One of the major accomplishments of President Carter is that he made it possible, apparently for the first time in history, for a vice-president to be truly useful.
In fact, one of the few uncontested assertions that can be made these days is to say that Walter (Fritz) Mondale did a masterful job as vice-president.
Republicans agree and indicate they hope George Bush will do likewise. Even Kennedy Democrats, who felt the sharp edge of Mondale's political oratory, seem willing to concede that he was a "super" No. 2.
"One of the things I am hopeful will be the legacy of our administration," says Mondale, "is the new institutional arrangement we worked out between the president and the vice-president."
The still youngish Veep, who leaves no doubt about possibly running for president four years from now, was chatting with a few reporters over breakfast the other day at his big Victorian mansion.
"It has worked," he said of his relationship with the President, to whom he has been a close consultant on all issues, foreign and domestic. "When it started I didn't think it would. In fact the whole history of such efforts to build up the vice-presidency was grim. But now that it is over, I wonder why it hasn't happended before."
Mondale pointed out that the essential element in this relationship was that the President and he had liked each other. "Otherwise," he said, "it just wouldn't work."
He said that he had talked to Nelson Rockefeller before he (Mondale) moved into the vice-presidency. "Rocky," he said, "was bitter about his total exclusion from the White House -- not by Ford but by the White House staff."
Mondale said it was very important that the vice-president be privy to everything that is going on -- and that by becoming a consultant to the president and with unlimited access to the chief executive the vice-president be ready, on a moment's notice, to take on presidential responsibilities should they suddenly fall on his shoulders.
"It is not fair under those circumstances," Mondale added, "that the vice-president, now the new president, have to have on-the-job training for several months at the expense of everyone."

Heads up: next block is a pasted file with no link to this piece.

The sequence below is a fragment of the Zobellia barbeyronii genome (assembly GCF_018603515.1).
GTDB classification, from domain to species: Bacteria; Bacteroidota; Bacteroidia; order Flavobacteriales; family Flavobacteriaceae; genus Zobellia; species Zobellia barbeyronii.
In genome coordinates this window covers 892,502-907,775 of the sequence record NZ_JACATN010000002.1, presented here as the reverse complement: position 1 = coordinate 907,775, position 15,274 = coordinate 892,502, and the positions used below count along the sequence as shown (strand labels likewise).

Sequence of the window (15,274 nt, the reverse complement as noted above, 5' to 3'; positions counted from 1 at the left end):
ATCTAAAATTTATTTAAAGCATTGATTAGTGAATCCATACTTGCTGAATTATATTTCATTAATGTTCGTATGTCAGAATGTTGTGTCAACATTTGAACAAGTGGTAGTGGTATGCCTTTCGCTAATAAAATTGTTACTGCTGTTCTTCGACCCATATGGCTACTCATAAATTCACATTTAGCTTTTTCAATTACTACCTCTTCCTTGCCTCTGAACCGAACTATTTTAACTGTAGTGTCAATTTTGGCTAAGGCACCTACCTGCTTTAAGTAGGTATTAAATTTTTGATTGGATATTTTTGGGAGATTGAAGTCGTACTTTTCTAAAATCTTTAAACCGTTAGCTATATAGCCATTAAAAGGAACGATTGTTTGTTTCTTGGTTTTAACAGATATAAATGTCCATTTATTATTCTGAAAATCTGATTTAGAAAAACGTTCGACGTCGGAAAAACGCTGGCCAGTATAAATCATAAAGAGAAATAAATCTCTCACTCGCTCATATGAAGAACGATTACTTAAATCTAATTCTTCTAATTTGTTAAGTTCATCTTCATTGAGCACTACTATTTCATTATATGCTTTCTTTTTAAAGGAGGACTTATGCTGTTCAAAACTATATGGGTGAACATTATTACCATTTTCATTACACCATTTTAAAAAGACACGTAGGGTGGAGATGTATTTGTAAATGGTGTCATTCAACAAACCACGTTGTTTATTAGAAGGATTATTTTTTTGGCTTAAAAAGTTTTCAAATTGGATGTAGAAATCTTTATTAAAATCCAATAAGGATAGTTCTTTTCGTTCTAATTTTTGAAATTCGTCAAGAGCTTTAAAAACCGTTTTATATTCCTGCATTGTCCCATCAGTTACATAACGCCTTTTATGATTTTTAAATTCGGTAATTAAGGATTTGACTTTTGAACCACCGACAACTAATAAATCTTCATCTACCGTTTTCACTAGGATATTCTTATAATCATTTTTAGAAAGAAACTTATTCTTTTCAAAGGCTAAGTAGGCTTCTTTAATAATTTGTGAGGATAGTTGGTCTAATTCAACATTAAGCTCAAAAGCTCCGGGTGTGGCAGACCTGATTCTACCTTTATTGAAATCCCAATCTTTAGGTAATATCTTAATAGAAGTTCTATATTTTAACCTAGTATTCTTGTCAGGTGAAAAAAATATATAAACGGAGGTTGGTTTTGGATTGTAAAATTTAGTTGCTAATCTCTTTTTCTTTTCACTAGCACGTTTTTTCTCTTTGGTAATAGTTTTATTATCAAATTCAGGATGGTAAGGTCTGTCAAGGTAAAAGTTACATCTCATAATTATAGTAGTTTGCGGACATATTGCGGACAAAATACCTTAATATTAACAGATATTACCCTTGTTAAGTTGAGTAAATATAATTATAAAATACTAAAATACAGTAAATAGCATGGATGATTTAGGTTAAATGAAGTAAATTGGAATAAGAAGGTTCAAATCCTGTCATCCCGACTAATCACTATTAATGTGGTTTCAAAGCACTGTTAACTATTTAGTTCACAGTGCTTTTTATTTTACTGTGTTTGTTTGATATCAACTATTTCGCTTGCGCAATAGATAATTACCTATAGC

The vice-president also provided these views:
On the job of being president: "Before I took office I had lunch with Clark Clifford. And he said that you don't remotely appreciate what you are getting into. And even with all the years I'd been around here, I must say he was correct. The magnitude, the range, the intensity, the controversial nature of the job is beyond description. So a president needs all the help he can get."
On the failings of this administration: "I'M not sure that we effectively explained to the American people the nature of the difficulties we were in, the time it would take to solve them, and the complexity, and controversy, and sacrifice that they entailed.
"And I include myself in this criticism. And I don't know if we could have done better. But I think the public education role of the presidency is a crucial element. And I'm just not satisfied that we made that case as well as we should."
On his advice on how to make the system work better: "First of all, I would relax a little bit in terms of this emphasis on 'working better.' In other words , my old friend Hubert [Humphrey] used to say you can read the Bible from the first word to the last and read the Constitution all the way through, and you can read the Magna Carta and you will never see the word 'efficiency' mentioned once.
"Our system is not supposed to run on time. When issues are serious, when they are controversial, they are supposed to simmer for a while. They are supposed to slow down so that the public is engaged -- so that the people can take a whack at us before final decisions are made.
"So when you want to enter into a SALT agreement, when you want to pass a windfall profits tax, it is supposed to take time -- it should take time. And when you are done, you will have something better, and the American people will support it."
And, again on the vice-presidency: "People have asked me whether we should institutionalize this relationship by law or something. I don't think so at all. I think it is intensely personal between the president and vice-president.
"I don't think there should be any kind of dilution of presidential power. There shouldn't be an assistant president. People can assist the president -- but there should be no assistant president."